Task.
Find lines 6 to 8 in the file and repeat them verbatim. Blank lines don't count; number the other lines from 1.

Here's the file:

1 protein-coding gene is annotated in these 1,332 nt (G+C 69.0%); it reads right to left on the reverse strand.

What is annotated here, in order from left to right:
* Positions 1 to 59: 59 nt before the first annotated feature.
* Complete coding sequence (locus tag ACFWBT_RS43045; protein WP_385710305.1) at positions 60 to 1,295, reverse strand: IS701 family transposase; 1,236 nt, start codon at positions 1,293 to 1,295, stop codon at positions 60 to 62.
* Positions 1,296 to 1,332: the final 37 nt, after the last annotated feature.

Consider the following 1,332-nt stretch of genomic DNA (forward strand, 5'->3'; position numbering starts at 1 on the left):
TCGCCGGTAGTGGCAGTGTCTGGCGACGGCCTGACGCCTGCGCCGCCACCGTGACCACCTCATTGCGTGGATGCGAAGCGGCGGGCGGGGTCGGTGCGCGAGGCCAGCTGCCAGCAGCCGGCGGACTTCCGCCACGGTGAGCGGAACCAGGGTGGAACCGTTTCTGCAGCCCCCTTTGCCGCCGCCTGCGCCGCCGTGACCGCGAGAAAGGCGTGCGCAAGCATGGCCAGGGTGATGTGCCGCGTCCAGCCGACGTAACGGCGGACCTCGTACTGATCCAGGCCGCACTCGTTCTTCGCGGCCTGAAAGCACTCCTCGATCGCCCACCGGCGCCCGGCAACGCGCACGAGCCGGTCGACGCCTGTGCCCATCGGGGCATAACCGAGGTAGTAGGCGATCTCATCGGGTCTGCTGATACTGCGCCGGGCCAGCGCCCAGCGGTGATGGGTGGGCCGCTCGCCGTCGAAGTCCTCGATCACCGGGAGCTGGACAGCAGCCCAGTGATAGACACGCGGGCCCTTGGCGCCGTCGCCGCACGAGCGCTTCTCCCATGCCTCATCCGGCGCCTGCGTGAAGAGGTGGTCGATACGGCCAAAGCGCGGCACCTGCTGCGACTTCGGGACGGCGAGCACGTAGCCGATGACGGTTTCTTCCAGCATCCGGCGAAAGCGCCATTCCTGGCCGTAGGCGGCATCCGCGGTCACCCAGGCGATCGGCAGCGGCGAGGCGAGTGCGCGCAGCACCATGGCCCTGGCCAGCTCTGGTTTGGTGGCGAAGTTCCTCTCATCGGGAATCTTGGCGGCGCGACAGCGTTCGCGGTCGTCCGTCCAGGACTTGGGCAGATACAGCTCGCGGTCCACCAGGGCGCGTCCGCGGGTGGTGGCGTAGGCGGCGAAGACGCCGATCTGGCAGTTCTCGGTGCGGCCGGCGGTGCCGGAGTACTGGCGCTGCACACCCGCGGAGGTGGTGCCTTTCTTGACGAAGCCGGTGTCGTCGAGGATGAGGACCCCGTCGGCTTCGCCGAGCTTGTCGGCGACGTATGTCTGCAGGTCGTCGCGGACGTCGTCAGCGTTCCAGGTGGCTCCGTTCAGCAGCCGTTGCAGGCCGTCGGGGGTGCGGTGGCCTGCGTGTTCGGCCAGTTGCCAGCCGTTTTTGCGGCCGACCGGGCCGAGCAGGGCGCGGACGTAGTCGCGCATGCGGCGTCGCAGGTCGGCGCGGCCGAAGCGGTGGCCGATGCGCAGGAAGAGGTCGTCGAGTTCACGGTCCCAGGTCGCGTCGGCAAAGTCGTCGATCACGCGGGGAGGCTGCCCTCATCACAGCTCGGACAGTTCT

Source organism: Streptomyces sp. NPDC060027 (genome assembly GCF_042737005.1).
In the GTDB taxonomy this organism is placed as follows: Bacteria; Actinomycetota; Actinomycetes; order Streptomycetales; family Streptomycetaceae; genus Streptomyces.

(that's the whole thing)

Consider the following 1,332-nt stretch of genomic DNA (forward strand, 5'->3'; position numbering starts at 1 on the left):
TCGCCGGTAGTGGCAGTGTCTGGCGACGGCCTGACGCCTGCGCCGCCACCGTGACCACCTCATTGCGTGGATGCGAAGCGGCGGGCGGGGTCGGTGCGCGAGGCCAGCTGCCAGCAGCCGGCGGACTTCCGCCACGGTGAGCGGAACCAGGGTGGAACCGTTTCTGCAGCCCCCTTTGCCGCCGCCTGCGCCGCCGTGACCGCGAGAAAGGCGTGCGCAAGCATGGCCAGGGTGATGTGCCGCGTCCAGCCGACGTAACGGCGGACCTCGTACTGATCCAGGCCGCACTCGTTCTTCGCGGCCTGAAAGCACTCCTCGATCGCCCACCGGCGCCCGGCAACGCGCACGAGCCGGTCGACGCCTGTGCCCATCGGGGCATAACCGAGGTAGTAGGCGATCTCATCGGGTCTGCTGATACTGCGCCGGGCCAGCGCCCAGCGGTGATGGGTGGGCCGCTCGCCGTCGAAGTCCTCGATCACCGGGAGCTGGACAGCAGCCCAGTGATAGACACGCGGGCCCTTGGCGCCGTCGCCGCACGAGCGCTTCTCCCATGCCTCATCCGGCGCCTGCGTGAAGAGGTGGTCGATACGGCCAAAGCGCGGCACCTGCTGCGACTTCGGGACGGCGAGCACGTAGCCGATGACGGTTTCTTCCAGCATCCGGCGAAAGCGCCATTCCTGGCCGTAGGCGGCATCCGCGGTCACCCAGGCGATCGGCAGCGGCGAGGCGAGTGCGCGCAGCACCATGGCCCTGGCCAGCTCTGGTTTGGTGGCGAAGTTCCTCTCATCGGGAATCTTGGCGGCGCGACAGCGTTCGCGGTCGTCCGTCCAGGACTTGGGCAGATACAGCTCGCGGTCCACCAGGGCGCGTCCGCGGGTGGTGGCGTAGGCGGCGAAGACGCCGATCTGGCAGTTCTCGGTGCGGCCGGCGGTGCCGGAGTACTGGCGCTGCACACCCGCGGAGGTGGTGCCTTTCTTGACGAAGCCGGTGTCGTCGAGGATGAGGACCCCGTCGGCTTCGCCGAGCTTGTCGGCGACGTATGTCTGCAGGTCGTCGCGGACGTCGTCAGCGTTCCAGGTGGCTCCGTTCAGCAGCCGTTGCAGGCCGTCGGGGGTGCGGTGGCCTGCGTGTTCGGCCAGTTGCCAGCCGTTTTTGCGGCCGACCGGGCCGAGCAGGGCGCGGACGTAGTCGCGCATGCGGCGTCGCAGGTCGGCGCGGCCGAAGCGGTGGCCGATGCGCAGGAAGAGGTCGTCGAGTTCACGGTCCCAGGTCGCGTCGGCAAAGTCGTCGATCACGCGGGGAGGCTGCCCTCATCACAGCTCGGACAGTTCT

Source organism: Streptomyces sp. NPDC060027 (genome assembly GCF_042737005.1).